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Chapter 10 The Epilogue

  • I cannot but regret, now that I am concluding my story, how little I am abl_o contribute to the discussion of the many debatable questions which ar_till unsettled. In one respect I shall certainly provoke criticism. M_articular province is speculative philosophy. My knowledge of comparativ_hysiology is confined to a book or two, but it seems to me that Carver'_uggestions as to the reason of the rapid death of the Martians is so probabl_s to be regarded almost as a proven conclusion. I have assumed that in th_ody of my narrative.
  • At any rate, in all the bodies of the Martians that were examined after th_ar, no bacteria except those already known as terrestrial species were found.
  • That they did not bury any of their dead, and the reckless slaughter the_erpetrated, point also to an entire ignorance of the putrefactive process.
  • But probable as this seems, it is by no means a proven conclusion.
  • Neither is the composition of the Black Smoke known, which the Martians use_ith such deadly effect, and the generator of the Heat- Rays remains a puzzle.
  • The terrible disasters at the Ealing and South Kensington laboratories hav_isinclined analysts for further investigations upon the latter. Spectru_nalysis of the black powder points unmistakably to the presence of an unknow_lement with a brilliant group of three lines in the green, and it is possibl_hat it combines with argon to form a compound which acts at once with deadl_ffect upon some constituent in the blood. But such unproven speculations wil_carcely be of interest to the general reader, to whom this story i_ddressed. None of the brown scum that drifted down the Thames after th_estruction of Shepperton was examined at the time, and now none i_orthcoming.
  • The results of an anatomical examination of the Martians, so far as th_rowling dogs had left such an examination possible, I have already given. Bu_veryone is familiar with the magnificent and almost complete specimen i_pirits at the Natural History Museum, and the countless drawings that hav_een made from it; and beyond that the interest of their physiology an_tructure is purely scientific.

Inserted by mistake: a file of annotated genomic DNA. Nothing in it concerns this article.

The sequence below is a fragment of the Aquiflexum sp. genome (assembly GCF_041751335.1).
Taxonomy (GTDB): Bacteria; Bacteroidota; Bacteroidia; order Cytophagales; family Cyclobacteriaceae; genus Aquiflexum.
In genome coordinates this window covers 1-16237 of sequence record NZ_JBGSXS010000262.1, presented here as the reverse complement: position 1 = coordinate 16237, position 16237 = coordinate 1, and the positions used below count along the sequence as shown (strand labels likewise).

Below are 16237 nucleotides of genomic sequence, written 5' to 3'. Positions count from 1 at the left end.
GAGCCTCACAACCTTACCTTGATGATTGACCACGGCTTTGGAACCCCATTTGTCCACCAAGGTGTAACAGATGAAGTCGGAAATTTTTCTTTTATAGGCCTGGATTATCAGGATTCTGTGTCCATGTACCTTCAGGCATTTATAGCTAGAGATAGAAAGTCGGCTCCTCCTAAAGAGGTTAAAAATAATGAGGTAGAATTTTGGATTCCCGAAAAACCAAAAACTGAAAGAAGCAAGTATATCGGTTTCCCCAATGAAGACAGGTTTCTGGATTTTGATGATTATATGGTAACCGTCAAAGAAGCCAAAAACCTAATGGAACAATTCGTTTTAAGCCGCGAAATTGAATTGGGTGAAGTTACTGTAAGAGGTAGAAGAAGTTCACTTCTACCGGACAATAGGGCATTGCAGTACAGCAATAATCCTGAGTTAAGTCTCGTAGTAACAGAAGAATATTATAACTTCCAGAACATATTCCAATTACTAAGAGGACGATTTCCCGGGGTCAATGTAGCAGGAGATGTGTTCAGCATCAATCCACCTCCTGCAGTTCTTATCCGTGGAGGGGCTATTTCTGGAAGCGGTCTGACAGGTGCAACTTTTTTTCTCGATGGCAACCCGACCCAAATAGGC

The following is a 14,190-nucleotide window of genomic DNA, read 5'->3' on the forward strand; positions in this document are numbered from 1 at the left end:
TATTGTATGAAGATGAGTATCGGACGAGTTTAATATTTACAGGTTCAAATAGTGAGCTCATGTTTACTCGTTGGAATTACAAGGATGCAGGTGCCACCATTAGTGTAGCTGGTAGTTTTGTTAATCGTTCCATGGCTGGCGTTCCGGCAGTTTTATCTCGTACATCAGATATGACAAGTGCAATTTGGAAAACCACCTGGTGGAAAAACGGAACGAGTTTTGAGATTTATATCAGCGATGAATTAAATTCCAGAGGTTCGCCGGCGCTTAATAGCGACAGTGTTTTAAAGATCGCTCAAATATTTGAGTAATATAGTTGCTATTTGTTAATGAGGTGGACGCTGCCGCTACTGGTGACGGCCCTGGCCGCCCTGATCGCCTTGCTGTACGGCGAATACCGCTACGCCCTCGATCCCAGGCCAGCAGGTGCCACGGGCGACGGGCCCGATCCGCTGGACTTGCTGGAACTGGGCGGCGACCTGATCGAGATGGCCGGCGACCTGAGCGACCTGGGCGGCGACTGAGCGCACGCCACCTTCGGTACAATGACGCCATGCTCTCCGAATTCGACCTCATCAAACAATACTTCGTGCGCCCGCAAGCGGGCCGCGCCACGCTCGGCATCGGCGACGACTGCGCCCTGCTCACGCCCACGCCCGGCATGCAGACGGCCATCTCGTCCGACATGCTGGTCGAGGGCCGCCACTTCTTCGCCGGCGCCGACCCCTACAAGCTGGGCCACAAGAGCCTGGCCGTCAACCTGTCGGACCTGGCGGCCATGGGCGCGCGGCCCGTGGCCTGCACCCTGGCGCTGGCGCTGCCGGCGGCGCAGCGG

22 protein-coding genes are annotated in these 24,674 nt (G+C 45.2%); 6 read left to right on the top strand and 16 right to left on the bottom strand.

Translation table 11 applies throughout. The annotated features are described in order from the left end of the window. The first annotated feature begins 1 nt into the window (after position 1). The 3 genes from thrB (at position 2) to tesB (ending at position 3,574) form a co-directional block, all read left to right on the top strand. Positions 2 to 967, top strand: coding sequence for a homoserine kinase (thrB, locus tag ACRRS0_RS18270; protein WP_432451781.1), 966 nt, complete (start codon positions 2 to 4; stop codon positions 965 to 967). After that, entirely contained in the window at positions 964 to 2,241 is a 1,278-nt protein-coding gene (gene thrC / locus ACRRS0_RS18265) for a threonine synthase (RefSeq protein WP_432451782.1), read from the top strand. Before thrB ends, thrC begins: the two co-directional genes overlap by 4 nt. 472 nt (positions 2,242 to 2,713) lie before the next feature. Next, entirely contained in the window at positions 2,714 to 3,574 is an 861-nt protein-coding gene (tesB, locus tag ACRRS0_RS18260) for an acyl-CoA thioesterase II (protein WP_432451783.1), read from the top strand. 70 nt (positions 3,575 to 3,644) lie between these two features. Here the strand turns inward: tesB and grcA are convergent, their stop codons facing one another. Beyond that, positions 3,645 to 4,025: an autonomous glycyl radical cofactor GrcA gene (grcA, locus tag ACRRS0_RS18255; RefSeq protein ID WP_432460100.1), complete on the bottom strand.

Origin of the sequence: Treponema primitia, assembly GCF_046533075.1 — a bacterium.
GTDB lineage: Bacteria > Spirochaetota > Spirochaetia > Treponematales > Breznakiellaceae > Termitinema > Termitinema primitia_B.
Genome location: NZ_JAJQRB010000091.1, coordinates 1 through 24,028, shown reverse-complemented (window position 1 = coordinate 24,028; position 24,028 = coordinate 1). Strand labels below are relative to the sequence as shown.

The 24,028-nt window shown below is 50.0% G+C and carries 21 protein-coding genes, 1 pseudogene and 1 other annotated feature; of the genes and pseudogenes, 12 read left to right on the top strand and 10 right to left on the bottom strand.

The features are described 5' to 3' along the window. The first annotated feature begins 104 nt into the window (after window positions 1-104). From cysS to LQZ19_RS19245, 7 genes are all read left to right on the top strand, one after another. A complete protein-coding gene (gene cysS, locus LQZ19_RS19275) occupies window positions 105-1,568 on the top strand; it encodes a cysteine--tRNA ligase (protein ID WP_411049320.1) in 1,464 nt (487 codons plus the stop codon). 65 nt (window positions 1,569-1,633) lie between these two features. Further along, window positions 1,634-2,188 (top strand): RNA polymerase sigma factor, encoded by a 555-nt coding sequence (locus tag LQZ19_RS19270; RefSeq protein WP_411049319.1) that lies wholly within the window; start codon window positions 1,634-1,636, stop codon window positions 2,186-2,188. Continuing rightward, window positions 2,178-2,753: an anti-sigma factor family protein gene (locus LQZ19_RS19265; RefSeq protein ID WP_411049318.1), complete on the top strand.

• A question of graver and universal interest is the possibility of anothe_ttack from the Martians. I do not think that nearly enough attention is bein_iven to this aspect of the matter. At present the planet Mars is i_onjunction, but with every return to opposition I, for one, anticipate _enewal of their adventure. In any case, we should be prepared. It seems to m_hat it should be possible to define the position of the gun from which th_hots are discharged, to keep a sustained watch upon this part of the planet,
  • and to anticipate the arrival of the next attack.
  • In that case the cylinder might be destroyed with dynamite or artillery befor_t was sufficiently cool for the Martians to emerge, or they might b_utchered by means of guns so soon as the screw opened. It seems to me tha_hey have lost a vast advantage in the failure of their first surprise.
  • Possibly they see it in the same light.
  • Lessing has advanced excellent reasons for supposing that the Martians hav_ctually succeeded in effecting a landing on the planet Venus. Seven month_go now, Venus and Mars were in alignment with the sun; that is to say, Mar_as in opposition from the point of view of an observer on Venus. Subsequentl_ peculiar luminous and sinuous marking appeared on the unillumined half o_he inner planet, and almost simultaneously a faint dark mark of a simila_inuous character was detected upon a photograph of the Martian disk. On_eeds to see the drawings of these appearances in order to appreciate full_heir remarkable resemblance in character.